I recently had to undergo some review of my health and my diet as of late, as some of the resulting issues post cancer(s) are non-terminal. Sure, they also mean they cannot be considered “life ending” – but that is all about how you define life, and the quality of it. Consider the loss of your vision, devoid of the current “life” you see. Is that a loss of life? A disability? Something you think you can overcome?
I have made that mistake in the past, and realize people (a) have limited intelligence to be able to comprehend context unless it is spelled out to them explicitly, and (b) most are fucking gossip cunts, that have to feed off the bullshit they create, and then spread it so their field can creep what they flow.
Feel free to look around, in fact, please do. Then make sure you inquire or inspire, but light the fire and bask in the glow of whatever flame is before you, hot or cold.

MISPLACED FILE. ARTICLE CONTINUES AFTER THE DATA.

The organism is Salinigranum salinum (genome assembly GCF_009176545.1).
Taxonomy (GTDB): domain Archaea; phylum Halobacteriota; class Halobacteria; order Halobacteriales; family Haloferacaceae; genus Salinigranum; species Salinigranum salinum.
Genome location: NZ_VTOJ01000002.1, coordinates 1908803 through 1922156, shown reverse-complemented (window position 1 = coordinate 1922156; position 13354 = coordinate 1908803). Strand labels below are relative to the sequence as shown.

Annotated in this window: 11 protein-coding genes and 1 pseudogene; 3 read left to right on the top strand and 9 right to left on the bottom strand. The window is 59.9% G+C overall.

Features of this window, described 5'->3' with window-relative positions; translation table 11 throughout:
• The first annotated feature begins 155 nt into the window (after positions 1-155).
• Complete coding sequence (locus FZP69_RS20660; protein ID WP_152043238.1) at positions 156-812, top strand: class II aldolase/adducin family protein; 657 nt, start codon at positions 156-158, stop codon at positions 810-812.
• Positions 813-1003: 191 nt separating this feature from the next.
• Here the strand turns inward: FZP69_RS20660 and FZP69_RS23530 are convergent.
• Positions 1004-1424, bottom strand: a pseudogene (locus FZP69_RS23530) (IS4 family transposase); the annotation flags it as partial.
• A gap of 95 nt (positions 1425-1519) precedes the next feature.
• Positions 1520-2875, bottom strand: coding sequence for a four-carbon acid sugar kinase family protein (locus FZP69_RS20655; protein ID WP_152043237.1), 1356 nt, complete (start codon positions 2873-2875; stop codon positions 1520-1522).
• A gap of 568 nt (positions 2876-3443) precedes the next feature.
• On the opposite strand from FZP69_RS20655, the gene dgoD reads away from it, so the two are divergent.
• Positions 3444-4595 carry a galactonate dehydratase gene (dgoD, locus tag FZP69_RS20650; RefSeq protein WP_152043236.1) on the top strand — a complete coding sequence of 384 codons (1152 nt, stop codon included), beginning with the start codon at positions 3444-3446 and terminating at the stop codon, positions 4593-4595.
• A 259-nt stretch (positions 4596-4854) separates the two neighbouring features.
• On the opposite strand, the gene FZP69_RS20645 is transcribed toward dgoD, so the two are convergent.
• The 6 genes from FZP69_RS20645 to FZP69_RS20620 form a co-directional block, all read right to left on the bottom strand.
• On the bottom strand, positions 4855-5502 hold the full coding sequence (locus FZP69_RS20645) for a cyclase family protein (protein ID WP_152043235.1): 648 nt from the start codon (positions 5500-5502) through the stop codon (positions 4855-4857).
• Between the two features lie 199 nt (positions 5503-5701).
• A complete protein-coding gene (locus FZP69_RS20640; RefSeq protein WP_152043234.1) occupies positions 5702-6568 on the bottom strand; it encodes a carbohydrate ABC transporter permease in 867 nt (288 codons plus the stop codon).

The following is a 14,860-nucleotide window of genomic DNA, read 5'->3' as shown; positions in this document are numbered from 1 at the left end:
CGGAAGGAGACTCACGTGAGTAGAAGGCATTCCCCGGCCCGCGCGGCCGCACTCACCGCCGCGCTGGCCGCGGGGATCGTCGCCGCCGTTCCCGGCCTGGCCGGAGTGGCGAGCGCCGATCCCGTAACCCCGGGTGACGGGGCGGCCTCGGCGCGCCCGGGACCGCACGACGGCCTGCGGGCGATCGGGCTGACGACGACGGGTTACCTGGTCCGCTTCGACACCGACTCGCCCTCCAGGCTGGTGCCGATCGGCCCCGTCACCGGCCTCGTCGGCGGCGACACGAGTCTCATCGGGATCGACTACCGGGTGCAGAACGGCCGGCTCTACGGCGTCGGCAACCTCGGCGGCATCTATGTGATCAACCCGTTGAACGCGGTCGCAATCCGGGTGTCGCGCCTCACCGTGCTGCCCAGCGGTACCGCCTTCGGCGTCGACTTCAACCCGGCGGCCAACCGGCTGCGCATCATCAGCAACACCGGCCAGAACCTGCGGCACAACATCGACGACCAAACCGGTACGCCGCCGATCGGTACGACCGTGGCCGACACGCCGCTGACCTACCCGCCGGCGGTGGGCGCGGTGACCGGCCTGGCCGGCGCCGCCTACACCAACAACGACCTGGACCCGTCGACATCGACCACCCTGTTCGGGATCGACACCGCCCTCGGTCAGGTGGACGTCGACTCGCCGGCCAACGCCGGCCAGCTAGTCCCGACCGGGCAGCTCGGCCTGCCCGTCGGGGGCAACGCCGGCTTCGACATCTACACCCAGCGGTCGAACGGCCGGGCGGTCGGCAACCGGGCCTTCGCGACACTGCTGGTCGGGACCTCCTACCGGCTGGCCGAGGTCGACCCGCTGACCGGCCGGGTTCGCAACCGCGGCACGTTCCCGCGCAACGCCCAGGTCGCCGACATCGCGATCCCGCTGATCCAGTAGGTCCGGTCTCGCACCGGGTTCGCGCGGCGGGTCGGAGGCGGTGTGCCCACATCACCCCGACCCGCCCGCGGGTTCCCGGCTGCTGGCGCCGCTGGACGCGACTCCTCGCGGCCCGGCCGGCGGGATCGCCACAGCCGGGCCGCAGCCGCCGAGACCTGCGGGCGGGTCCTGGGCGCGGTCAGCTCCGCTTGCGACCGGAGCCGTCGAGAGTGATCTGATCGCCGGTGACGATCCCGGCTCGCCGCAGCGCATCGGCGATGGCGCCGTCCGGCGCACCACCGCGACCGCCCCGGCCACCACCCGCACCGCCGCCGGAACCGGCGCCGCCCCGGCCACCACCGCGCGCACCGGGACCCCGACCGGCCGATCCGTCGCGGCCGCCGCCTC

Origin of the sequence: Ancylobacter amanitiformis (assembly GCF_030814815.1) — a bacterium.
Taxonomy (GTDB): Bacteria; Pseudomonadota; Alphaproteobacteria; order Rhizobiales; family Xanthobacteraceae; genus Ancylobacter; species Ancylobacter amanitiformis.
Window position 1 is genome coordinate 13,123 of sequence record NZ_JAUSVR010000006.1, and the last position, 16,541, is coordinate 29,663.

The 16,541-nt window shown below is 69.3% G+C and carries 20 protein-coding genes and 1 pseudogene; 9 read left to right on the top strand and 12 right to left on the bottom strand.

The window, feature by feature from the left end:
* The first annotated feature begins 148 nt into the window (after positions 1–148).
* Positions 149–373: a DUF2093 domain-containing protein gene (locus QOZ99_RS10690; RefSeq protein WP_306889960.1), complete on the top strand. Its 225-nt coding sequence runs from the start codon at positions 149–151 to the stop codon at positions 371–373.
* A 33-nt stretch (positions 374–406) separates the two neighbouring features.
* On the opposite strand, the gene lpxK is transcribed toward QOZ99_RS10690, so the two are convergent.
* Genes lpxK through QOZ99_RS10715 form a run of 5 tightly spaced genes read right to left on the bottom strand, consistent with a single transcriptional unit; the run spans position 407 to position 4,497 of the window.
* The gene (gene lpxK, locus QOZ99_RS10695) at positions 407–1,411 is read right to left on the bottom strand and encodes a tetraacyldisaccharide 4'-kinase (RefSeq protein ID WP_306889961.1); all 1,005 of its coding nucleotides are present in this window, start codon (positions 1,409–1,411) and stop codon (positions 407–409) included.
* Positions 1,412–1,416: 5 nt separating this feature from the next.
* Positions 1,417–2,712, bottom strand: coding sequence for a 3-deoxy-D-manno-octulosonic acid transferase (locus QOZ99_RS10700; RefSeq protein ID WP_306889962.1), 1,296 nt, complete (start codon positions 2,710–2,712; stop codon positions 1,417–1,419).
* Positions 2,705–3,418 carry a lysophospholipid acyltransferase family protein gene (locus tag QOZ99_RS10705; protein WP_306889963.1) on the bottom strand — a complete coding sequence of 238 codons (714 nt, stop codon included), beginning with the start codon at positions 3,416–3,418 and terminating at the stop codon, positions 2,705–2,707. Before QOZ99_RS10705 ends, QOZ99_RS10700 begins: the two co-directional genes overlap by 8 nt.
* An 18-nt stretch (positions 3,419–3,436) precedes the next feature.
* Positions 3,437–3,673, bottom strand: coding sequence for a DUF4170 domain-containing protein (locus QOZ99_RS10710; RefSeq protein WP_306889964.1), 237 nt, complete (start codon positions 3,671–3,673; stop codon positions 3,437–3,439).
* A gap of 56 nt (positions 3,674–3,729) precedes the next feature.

I know one thing, that the cost of “shit” is just fucking unreal when you consider a whole bunch of the most common elements, and somehow people continue to think they are “rich” and “have” more than in the past, and I have to smirk, I really do.
So I made a list, of some of the most common items I remember as a child and then created a table which listed them, my memory of them as a “cost” (*for the soon to be haters, please fuck off if you expect full blown reference back tracks to what the actuals were, fuck. I remember getting 2 dozen corncob in my rural “hood” or thereabouts, and that shit was a buck. If you can’t remember that, or never experienced it, well whatever, make your own table) and what that means per unit.